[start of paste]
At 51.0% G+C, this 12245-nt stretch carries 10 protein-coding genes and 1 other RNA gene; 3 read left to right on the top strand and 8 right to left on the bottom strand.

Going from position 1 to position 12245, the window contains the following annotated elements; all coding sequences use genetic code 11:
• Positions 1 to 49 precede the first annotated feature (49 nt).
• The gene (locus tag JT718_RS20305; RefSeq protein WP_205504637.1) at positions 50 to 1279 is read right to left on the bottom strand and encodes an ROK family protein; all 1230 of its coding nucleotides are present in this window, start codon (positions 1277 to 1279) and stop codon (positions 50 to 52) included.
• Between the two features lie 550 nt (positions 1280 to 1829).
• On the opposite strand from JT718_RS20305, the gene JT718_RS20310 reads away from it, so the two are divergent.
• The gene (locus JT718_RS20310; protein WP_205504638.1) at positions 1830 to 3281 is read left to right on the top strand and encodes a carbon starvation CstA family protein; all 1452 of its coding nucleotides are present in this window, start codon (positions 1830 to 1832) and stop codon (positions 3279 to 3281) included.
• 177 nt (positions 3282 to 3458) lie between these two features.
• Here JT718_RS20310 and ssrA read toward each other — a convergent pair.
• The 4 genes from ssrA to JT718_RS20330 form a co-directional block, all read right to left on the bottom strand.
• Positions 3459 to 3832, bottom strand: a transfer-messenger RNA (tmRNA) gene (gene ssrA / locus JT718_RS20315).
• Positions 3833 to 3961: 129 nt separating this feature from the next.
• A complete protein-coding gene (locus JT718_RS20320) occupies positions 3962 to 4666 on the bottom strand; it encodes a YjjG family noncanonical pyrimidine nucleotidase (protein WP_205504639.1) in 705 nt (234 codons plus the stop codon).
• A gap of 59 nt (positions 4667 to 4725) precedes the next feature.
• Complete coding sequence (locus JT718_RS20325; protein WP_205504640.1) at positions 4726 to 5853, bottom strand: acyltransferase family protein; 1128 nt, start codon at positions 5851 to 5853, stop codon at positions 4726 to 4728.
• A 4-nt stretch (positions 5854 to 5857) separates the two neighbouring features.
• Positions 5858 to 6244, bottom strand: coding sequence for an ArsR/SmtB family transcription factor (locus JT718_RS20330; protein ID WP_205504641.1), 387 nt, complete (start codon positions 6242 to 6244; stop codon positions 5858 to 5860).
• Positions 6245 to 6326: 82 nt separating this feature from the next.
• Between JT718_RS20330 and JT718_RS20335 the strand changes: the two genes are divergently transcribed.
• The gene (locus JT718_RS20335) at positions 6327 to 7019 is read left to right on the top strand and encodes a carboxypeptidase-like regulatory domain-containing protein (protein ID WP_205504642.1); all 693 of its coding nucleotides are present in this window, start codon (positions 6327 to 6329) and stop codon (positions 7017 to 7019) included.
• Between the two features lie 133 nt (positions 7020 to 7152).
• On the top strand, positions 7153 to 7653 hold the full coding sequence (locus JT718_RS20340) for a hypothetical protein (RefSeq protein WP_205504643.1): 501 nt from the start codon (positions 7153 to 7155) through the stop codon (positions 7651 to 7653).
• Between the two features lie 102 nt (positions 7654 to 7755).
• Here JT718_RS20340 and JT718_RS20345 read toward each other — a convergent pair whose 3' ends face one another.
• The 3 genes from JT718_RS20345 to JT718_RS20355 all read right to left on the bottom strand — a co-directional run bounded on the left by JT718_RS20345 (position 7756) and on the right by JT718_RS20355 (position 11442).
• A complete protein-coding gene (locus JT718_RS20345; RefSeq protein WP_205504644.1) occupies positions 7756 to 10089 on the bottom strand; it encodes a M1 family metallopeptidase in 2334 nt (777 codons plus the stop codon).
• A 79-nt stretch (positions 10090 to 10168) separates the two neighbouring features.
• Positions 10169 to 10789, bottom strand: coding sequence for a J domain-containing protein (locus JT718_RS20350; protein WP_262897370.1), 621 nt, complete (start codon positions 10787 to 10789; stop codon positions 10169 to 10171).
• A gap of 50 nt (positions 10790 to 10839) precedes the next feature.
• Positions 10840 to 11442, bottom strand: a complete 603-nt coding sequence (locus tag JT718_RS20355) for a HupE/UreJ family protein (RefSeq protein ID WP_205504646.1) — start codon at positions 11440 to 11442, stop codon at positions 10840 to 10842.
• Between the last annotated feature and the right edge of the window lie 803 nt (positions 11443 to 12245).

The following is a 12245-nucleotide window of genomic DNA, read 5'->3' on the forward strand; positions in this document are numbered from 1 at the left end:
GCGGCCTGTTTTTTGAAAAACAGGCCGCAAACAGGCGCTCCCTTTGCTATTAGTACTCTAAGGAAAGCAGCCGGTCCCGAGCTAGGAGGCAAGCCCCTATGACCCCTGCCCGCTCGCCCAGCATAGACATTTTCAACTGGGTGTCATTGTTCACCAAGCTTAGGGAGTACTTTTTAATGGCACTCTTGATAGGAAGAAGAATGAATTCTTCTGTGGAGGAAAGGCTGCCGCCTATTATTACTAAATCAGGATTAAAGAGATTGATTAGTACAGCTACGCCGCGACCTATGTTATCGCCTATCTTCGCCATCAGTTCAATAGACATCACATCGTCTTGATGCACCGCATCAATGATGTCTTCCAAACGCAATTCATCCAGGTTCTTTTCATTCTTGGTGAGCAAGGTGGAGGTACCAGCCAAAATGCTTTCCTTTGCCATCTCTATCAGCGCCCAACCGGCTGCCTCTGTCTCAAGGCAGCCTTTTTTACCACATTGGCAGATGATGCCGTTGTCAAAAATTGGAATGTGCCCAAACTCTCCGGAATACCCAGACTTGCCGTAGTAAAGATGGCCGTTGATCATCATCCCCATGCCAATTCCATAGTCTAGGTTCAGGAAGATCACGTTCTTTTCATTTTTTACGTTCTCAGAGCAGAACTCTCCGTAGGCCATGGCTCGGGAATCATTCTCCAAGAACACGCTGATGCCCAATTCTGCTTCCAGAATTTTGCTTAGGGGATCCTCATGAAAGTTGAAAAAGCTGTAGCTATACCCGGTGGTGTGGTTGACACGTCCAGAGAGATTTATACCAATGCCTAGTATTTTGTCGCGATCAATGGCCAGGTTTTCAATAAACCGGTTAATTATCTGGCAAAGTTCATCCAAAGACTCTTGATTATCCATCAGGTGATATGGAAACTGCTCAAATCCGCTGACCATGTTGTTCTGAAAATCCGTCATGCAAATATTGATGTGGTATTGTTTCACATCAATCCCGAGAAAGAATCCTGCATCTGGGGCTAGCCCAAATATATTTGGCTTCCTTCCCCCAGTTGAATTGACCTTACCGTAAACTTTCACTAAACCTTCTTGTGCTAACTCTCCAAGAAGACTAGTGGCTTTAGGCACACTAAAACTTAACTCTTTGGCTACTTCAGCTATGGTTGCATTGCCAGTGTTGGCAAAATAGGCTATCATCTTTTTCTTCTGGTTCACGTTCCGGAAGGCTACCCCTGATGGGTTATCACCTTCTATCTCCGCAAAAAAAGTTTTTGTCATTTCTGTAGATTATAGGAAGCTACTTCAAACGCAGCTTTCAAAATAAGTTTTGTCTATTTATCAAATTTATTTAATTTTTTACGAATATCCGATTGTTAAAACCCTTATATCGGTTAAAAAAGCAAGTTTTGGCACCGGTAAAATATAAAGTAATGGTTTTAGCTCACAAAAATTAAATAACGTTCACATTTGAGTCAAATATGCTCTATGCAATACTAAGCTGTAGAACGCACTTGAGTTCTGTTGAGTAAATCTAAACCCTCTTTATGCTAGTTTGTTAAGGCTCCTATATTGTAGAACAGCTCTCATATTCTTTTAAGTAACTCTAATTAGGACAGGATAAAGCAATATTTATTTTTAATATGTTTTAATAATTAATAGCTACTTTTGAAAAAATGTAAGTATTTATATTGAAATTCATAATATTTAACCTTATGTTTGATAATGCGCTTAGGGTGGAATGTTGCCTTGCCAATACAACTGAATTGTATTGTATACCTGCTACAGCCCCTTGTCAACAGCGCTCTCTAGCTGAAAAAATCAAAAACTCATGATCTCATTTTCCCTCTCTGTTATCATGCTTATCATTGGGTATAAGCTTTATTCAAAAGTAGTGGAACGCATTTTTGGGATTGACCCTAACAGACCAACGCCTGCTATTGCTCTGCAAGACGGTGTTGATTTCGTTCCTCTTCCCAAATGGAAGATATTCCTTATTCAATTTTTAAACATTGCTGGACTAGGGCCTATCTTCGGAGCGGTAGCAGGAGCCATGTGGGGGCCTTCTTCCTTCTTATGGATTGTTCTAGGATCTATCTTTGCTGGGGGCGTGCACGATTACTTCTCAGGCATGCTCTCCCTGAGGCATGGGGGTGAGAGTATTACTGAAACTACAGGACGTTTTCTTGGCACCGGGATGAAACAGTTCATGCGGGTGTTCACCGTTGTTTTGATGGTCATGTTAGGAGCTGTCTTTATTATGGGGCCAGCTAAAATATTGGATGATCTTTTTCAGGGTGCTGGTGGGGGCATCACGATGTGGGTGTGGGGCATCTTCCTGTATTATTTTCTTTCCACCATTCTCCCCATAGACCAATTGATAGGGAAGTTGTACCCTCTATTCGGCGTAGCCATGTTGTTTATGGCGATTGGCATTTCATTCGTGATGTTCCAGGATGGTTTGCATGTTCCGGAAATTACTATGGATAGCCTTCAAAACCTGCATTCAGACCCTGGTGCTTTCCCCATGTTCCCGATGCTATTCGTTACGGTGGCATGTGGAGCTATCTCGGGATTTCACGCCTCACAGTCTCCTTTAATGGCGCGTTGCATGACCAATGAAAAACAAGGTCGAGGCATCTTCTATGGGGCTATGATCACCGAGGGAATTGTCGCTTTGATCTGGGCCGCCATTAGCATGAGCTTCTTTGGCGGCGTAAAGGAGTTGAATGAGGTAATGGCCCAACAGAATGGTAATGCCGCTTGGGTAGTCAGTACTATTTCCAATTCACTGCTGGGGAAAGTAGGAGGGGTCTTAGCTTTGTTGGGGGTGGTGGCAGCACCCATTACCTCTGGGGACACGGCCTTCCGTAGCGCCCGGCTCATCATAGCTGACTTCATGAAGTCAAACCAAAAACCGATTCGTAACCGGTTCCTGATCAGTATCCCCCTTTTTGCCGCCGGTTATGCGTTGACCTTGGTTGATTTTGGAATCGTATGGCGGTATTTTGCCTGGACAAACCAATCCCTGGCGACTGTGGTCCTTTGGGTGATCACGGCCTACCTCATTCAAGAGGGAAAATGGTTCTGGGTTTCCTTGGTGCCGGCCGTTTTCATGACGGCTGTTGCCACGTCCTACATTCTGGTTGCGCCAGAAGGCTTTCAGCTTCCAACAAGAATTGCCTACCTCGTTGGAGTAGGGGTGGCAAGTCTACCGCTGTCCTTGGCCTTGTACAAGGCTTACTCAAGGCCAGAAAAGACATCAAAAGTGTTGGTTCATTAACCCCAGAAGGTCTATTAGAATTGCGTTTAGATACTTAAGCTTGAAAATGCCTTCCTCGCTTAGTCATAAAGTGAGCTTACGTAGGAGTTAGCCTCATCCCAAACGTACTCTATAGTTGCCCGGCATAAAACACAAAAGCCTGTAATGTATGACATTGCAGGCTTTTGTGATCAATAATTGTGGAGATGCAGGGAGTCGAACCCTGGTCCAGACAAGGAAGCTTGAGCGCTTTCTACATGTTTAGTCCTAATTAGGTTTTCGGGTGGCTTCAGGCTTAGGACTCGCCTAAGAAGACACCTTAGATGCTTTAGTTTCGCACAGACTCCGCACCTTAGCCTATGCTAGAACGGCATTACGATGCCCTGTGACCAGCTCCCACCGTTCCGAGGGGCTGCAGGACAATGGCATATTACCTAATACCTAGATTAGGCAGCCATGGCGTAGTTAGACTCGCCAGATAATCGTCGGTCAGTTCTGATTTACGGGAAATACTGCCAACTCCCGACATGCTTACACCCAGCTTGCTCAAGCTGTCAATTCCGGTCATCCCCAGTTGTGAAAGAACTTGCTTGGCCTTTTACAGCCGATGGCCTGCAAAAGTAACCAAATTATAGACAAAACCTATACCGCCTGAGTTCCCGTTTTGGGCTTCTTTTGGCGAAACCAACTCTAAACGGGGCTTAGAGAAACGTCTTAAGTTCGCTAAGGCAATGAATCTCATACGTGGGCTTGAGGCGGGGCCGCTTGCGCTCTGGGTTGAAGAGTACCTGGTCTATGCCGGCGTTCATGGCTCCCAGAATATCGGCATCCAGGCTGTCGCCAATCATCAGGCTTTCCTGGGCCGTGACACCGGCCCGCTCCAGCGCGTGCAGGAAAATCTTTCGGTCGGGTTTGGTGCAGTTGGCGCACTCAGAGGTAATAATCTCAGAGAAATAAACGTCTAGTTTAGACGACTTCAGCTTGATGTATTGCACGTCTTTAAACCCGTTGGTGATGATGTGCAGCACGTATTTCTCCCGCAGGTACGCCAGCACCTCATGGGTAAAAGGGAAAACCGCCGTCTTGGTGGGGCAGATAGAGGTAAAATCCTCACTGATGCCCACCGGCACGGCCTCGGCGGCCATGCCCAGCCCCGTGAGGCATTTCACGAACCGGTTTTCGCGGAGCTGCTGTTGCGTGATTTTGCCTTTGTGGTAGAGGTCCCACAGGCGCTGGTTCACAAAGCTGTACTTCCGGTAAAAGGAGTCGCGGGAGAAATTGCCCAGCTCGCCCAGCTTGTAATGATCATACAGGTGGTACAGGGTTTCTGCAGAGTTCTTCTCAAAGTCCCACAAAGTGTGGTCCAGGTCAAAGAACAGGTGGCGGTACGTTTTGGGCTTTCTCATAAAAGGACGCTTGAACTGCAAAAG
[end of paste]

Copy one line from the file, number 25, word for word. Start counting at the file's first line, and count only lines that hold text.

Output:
• The 3 genes from JT718_RS20345 to JT718_RS20355 all read right to left on the bottom strand — a co-directional run bounded on the left by JT718_RS20345 (position 7756) and on the right by JT718_RS20355 (position 11442).